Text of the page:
Friday, May 12, 2017

Don’t let construction delays in Cowlitz and Wahkiakum counties steal your sunshine

by Tamara Greenwell

After smashing several record rainfall totals since late last year, many of us are chomping at the bit to get out and enjoy the sun in our spectacular state. Once you get rolling, hitting the brakes can put a hitch in your giddy up unless you plan ahead.

It’s no coincidence that construction season and warmer weather go hand in hand in the Pacific Northwest.

Here’s why
Higher temperatures warm the roadway surface, which makes new pavement stronger and more durable. Resurfacing a highway in cool, wet conditions jeopardizes the quality of the final product. Waiting until we have long stretches of warm, dry weather means we get the best bang for our buck and ensures pavement repairs will last for years to come.

Last fall, resurfacing projects on State Routes 4, 411 and 432 in Cowlitz and Wahkiakum counties were put on hold due to cool, wet weather conditions, but with better weather in the forecast, construction resumes next week.

Know before you go!
While these projects will go a long way to preserve our transportation infrastructure, traffic delays are expected while crews are on the road. To minimize the impact of construction delays, a good portion of the work and lane reductions will take place overnight.

With almost 20 miles of resurfacing work to be done, it’s a good idea to plan ahead. Sign up to receive email traffic alerts or check current traffic conditions via our mobile app.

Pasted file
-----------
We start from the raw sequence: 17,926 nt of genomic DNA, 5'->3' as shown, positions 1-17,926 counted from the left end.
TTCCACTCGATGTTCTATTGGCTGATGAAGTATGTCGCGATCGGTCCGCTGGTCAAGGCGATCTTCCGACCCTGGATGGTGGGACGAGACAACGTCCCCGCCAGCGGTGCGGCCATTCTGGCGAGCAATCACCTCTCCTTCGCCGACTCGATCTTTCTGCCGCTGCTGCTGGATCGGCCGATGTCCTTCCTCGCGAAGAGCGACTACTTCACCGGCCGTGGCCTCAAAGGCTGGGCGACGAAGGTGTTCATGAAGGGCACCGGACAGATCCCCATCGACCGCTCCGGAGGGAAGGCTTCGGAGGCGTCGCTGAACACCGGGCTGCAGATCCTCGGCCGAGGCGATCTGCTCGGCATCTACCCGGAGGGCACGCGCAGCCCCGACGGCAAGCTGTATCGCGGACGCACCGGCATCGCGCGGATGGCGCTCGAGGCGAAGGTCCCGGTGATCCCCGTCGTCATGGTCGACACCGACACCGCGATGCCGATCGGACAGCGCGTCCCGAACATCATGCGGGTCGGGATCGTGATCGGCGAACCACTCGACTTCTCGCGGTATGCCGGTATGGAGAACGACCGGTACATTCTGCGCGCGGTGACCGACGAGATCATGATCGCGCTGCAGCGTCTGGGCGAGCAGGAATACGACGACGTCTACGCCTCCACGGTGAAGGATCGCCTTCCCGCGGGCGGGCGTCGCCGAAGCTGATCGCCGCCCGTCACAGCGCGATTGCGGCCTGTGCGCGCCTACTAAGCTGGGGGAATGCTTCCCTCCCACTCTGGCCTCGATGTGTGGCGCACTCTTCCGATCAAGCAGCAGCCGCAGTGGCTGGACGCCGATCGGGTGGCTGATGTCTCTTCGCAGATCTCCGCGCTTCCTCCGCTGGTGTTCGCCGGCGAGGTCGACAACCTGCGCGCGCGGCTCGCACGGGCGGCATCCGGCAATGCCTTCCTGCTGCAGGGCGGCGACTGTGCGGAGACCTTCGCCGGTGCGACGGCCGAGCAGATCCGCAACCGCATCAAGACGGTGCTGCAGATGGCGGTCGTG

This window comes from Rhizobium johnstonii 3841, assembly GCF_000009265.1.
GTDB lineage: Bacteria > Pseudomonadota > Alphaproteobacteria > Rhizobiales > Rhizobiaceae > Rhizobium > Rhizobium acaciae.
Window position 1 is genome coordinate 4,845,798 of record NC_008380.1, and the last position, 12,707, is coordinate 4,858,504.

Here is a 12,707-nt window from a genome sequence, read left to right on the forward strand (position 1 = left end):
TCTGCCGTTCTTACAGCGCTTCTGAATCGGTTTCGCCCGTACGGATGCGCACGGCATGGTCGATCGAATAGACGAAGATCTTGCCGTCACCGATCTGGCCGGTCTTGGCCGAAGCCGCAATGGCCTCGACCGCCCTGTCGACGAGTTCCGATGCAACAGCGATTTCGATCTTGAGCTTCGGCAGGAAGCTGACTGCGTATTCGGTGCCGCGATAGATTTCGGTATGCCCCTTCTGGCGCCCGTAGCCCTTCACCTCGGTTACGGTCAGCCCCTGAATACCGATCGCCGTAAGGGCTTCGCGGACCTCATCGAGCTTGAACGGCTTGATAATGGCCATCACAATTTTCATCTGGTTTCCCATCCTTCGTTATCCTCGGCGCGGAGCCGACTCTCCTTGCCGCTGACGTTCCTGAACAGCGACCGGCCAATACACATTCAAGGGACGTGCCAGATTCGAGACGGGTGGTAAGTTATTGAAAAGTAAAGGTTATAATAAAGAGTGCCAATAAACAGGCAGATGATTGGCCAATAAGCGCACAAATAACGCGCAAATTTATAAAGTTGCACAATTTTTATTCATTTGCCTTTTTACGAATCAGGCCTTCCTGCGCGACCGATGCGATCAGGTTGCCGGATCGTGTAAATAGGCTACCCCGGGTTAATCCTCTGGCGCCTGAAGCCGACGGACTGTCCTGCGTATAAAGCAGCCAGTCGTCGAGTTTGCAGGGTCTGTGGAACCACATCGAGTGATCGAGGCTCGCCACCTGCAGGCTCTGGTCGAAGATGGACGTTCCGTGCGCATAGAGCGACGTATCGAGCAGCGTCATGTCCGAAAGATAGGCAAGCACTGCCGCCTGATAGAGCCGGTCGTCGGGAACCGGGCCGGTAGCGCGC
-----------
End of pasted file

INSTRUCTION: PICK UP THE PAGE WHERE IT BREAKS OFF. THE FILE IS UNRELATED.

Project details
More than seven miles of SR 432 from SR 4 to 3rd Avenue in Kelso will get a fresh layer of pavement. Crews will also replace more than 60 broken and unstable concrete panels under the surface of the roadway to prevent additional deterioration.

A stretch of SR 432 in Kelso will get new pavement and concrete panels this summer.



Crews will resurface more than three miles of pavement on SR 411 between Longview and Castle Rock, along with intersection, crosswalk and striping enhancements along the corridor.

About three miles of pavement on SR 411 between Longview and Castle Rock
will see pavement and lane marking enhancements during a summer project.


Almost nine miles of pavement on SR 4, between Kandoll Road and Ingalls Road through Cowlitz and Wahkiakum counties will get a new protective surface.

About nine miles of pavement on SR 4 through Cowlitz and Wahkiakum counties will get a new protective surface this summer.



The end result 
By the time fall comes around, we’ll all be restocked with our fair share of vitamin D and these resurfacing projects will provide a smoother ride as we roll into another wet winter.

3 comments:

Cheryl Emery said...

Are you just going to put another bandaid on 411 just outside Lexington going towards Castle Rock or are you finally going to fix this for good, all the money spent on bandaids, you could have fixed it by now.

Ian Reed said...

I drive that spot every day. They "fix it" and a week later it slumps again. A while back, I hadn't drove over it for a while and not realizing it had gotten so bad, went over it somewhat normally (assuming it was still fine) and damn near ripped my oil pan off. It's ridiculous.

Tamara Greenwell said...

The rough road conditions on SR 411, north of Lexington are caused by an unstable slope adjacent to the highway. While we would like to repair the slope, funds for doing so are not currently available. The cost of a stabilization project at this location would likely cost millions, much more than what has been spent to-date by temporarily patching the area. We work to stretch available funding to maximize the useful life of the roadway, without sacrificing public safety. Hopefully this information adds some clarity about the work and addresses your concerns.

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